Justice for HaitiOctober 4, 2010 # 2:44 pm # Armed Conflict, Foreign Policy, Human Rights, International Law, International Organizations # No Comment
In case you missed it, my friend and colleague, Mark Vlasic, had an excellent op ed in The International Herald Tribune yesterday. He writes:
Twenty-four years after Jean-Claude “Baby Doc” Duvalier left a champagne-filled party at his presidential palace and boarded a chartered jet to flee Haiti, leaving a chaotic and economically scarred nation behind, a democratically elected government in Haiti now has a chance to recover millions of dollars of stolen assets.
That is because on Friday, the Swiss Parliament passed the “Return of Illicit Assets Act” (R.I.A.A.), an innovative legislative fix to a decades-old problem that, if implemented properly, may give added life to World Bank President Robert Zoellick’s assertion that “there should be no safe haven for those who steal from the poor.”
Taking over as “president-for-life” after his father’s death, Baby Doc Duvalier’s rule was characterized by greed and domestic neglect, resulting in a paralysis of national development. A world-class kleptocrat, for 15 years Duvalier and his associates stole Haitian funds and international aid money while exploiting Haitians for the benefit of sugar companies. Stolen cash was allegedly used to pay for fast cars, shopping vacations, jewelry and posh properties in foreign hotspots.
Only when faced with the near-total breakdown of the Haitian state, rioting, and a potential coup d’état did Duvalier acknowledge that his days were numbered and flee the country. Since then, it has been left to Duvalier’s successors in Haiti and a handful of hard-working officials in Switzerland, aided by the joint World Bank-United Nations Stolen Asset Recovery (StAR) Initiative, to try to recover the stolen assets for the benefit of the Haitian people.
Sadly, as we are reminded almost daily with reports of high-level corruption in Afghanistan and elsewhere, what happened in Haiti is not an isolated occurrence. According to World Bank estimates, corruption among holders of public office accounts for the misappropriation of between $20 and $40 billion each year. This corresponds to 20 to 40 percent of annual global development aid.
For this reason, there has been greater attention focused on combating grand corruption as a critical component in the fight against impunity — and thus a more concerted effort to track down and recover stolen assets. This was one of the reasons Mr. Zoellick made the StAR Initiative, a global partnership to help recover assets from past dictators, his first initiative after joining the World Bank.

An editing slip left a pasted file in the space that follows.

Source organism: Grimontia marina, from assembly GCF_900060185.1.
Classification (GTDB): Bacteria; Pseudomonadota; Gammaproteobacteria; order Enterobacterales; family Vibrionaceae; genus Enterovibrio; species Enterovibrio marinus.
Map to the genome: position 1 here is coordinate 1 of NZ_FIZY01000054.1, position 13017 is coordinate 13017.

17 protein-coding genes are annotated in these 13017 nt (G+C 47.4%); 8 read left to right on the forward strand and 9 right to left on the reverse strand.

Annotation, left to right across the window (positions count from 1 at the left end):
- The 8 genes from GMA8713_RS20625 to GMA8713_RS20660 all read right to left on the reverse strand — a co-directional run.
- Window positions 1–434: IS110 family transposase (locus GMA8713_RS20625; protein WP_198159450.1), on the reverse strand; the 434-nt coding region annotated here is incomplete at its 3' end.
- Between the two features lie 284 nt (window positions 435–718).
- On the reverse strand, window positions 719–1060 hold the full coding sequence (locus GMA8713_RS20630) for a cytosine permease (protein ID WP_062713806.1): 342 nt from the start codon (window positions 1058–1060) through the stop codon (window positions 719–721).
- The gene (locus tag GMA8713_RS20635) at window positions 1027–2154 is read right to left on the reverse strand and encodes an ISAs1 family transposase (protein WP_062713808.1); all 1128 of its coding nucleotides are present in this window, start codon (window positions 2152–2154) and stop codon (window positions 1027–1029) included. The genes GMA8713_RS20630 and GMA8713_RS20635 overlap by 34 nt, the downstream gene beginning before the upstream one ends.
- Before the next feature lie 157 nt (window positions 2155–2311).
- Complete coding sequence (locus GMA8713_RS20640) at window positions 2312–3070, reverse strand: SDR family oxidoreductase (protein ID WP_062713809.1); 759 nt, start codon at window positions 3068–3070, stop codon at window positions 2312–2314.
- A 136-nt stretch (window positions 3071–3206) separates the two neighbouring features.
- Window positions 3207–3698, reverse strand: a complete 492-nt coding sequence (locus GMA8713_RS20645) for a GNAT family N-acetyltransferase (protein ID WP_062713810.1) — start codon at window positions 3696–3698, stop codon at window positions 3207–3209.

With Switzerland’s landmark vote, the country that is traditionally associated with bank secrecy laws — which have been abused in the past to hide stolen assets — is poised to become an example of one of the most forward-leaning countries in the quest to return stolen assets to developing countries.
To be fair, Swiss efforts to return stolen assets are not new. According to Swiss reports, over the last 20 years the government has returned more than $1.5 billion in assets of criminal origin — including assets from some of the most famous kleptocrats in history such as Sani Abacha of Nigeria, Ferdinand Marcos of the Philippines and Carlos Salinas of Mexico. Despite these successes, however, asset recovery cases are not easy. They are governed by complex laws and international treaties, and as in the case of Duvalier, many languish for decades.
This is the reason why Switzerland developed R.I.A.A., which is designed for cases involving assets frozen in Switzerland which have been acquired unlawfully, but which cannot be returned via typical international mutual legal assistance channels due to failures in the victim state’s judicial system.
In such cases, where the country involved renders it impossible to conduct a proper exchange procedure, the new law would enable a unique “burden shift.” In these cases, should R.I.A.A. be implemented as envisioned, the Swiss government would only have to show that the funds held in Switzerland by an alleged corrupt official are significantly larger than what someone could have credibly earned in office, and that the country from which the funds originate was known to be corrupt.
Then the burden of proving that the money came from legal sources would lie with the allegedly corrupt official, rather than the Swiss state. If the official could not prove a legitimate origin of his or her Swiss assets, they would be confiscated by the Swiss state.
With the Swiss Assembly’s passage of R.I.A.A., it is expected that the last barriers to repatriating Duvalier’s frozen assets — an effort that began in 1986 — will finally be removed, and approximately $5.8 million will be soon returned to Haiti, a country desperately in need of good news and money. (Had the law not passed, the Swiss freeze would have expired, and the funds would have been returned to the Duvalier family.)
Let us hope that other major financial centers follow suit, that Haitian officials are emboldened to continue their fight against corruption, and that future dictators and kleptocrats around the world take notice. For it is only by international collective and targeted action that we can ensure that there will be no safe haven for stolen assets.